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Navigate tricky tax waters for boat, car sales to charity

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in Small Business Tax,Small Business Tax Deduction Strategies

Are you thinking of donating a boat or a car to charity? Maybe you can’t afford to simply give it away.

Strategy: Arrange a “bargain sale.” Unlike a regular charitable donation, you get cash back from the charity plus a write-off based on the difference between the bargain sale price and the property’s fair market value.

Will the charity agree to the deal? Many tax-exempt organizations will buy vehicles while others specialize in bargain sales of boats (see box).

Here’s the whole story: If you sell assets such as cars and boats to  charity at a bargain price, you must treat part of the transaction as a sale and the other part as a charitable donation. The part that’s considered a donation is the difference between the asset’s fair market value and the bargain price. The other part may result in a taxable gain if your basis is low.

To determine the amount of the taxable gain, adjust your basis to take into account both parts of the transaction. The formula for determining adjusted basis for the taxable sale is (1) the adjusted basis of the entire property multiplied by (2) the amount realized divided by the fair market value of the entire property.

By planning ahead, you can use the tax deduction for the charitable part of the sale to offset the taxable gain on the sale portion—with plenty to spare.

Example 1: Bargain sale of appreciated property

Let’s say you bought a boat several years ago for $30,000 that’s now worth $40,000. If you sell the boat to charity for the original $30,000 cost, your adjusted basis for the taxable portion of the bargain sale is $22,500 (75% times $30,000). Thus, you realize a taxable gain of $7,500. Because the gain qualifies as long-term capital gain taxed at the 15% rate, you will owe Uncle Sam $1,125 in tax (15% of $7,500).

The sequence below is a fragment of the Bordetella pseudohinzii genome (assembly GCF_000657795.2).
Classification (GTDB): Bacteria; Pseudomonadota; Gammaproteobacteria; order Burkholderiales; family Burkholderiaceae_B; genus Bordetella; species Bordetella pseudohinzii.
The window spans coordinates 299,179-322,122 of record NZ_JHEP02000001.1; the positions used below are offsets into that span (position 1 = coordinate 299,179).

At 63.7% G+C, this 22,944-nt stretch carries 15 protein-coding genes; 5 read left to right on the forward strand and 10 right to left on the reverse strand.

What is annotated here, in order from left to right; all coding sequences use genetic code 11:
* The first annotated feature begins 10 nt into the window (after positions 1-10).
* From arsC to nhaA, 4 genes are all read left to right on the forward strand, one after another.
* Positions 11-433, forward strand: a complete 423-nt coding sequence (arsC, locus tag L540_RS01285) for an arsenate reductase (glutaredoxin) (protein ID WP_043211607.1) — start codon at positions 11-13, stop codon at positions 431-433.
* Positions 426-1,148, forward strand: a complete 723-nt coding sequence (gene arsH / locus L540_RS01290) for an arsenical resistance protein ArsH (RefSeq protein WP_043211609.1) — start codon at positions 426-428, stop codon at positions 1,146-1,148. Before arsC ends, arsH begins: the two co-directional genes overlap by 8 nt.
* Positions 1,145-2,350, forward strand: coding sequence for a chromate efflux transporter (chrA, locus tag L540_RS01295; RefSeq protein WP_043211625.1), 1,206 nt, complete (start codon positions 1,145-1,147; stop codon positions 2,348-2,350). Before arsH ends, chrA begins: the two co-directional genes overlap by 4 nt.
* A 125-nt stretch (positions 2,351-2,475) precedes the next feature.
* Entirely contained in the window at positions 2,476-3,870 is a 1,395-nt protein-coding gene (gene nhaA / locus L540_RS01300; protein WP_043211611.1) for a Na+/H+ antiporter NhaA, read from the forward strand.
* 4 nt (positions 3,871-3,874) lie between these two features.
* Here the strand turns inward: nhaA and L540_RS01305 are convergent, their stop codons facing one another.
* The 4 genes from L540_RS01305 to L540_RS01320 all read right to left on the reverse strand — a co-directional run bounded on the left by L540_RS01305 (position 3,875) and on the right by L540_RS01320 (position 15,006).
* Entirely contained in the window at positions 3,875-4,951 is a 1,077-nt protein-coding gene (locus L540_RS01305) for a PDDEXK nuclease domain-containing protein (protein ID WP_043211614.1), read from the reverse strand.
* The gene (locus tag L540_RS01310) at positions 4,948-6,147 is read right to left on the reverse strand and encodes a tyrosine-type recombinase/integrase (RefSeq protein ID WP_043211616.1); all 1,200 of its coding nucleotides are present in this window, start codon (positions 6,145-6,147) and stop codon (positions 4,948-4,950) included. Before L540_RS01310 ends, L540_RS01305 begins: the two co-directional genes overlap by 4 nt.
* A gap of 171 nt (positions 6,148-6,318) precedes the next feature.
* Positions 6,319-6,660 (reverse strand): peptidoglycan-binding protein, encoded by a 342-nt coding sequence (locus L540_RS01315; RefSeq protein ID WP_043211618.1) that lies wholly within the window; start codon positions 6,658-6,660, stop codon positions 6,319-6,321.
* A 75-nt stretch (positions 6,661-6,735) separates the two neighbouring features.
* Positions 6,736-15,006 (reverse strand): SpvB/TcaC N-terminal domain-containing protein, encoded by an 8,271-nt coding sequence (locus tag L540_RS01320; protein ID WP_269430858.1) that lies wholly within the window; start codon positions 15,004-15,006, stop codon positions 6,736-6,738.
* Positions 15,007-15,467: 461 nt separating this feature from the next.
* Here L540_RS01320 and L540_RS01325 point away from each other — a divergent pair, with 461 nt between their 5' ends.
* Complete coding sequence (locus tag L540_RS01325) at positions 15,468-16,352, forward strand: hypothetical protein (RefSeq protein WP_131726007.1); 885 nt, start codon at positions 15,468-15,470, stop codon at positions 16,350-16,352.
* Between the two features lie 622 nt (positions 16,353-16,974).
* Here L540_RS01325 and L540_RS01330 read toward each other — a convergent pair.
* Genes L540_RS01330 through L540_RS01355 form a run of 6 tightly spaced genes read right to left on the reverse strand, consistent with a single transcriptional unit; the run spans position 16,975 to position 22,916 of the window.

However, you’re also entitled to a charitable deduction for the extra $10,000 attributable to the value of the boat, assuming the charity uses it to further its tax-exempt purpose. In your 33% tax bracket, the deduction is worth $3,300 to you—almost three times the tax on the gain. Plus, you walk away with $30,000 in cash.

The bargain sale strategy can also work for property that has declined in value.

Example 2: Bargain sale of depreciated property

Suppose you bought a car for $30,000 that’s now worth $20,000. You agree to sell the car to a charity for $15,000. In this case, you’ll receive $15,000 in cash from the charity and claim a $5,000 charitable tax deduction on your return. You pay zero tax on the sale because the car is worth less now than when you bought it.

Since a bargain sale involves a valuation, you must contend with strict substantiation requirements now imposed by the IRS. But you have less at stake here than you would with a straight donation. Reason: The key to the deal is the bargain price arranged with the charity (i.e., the cash you’re receiving in the deal).

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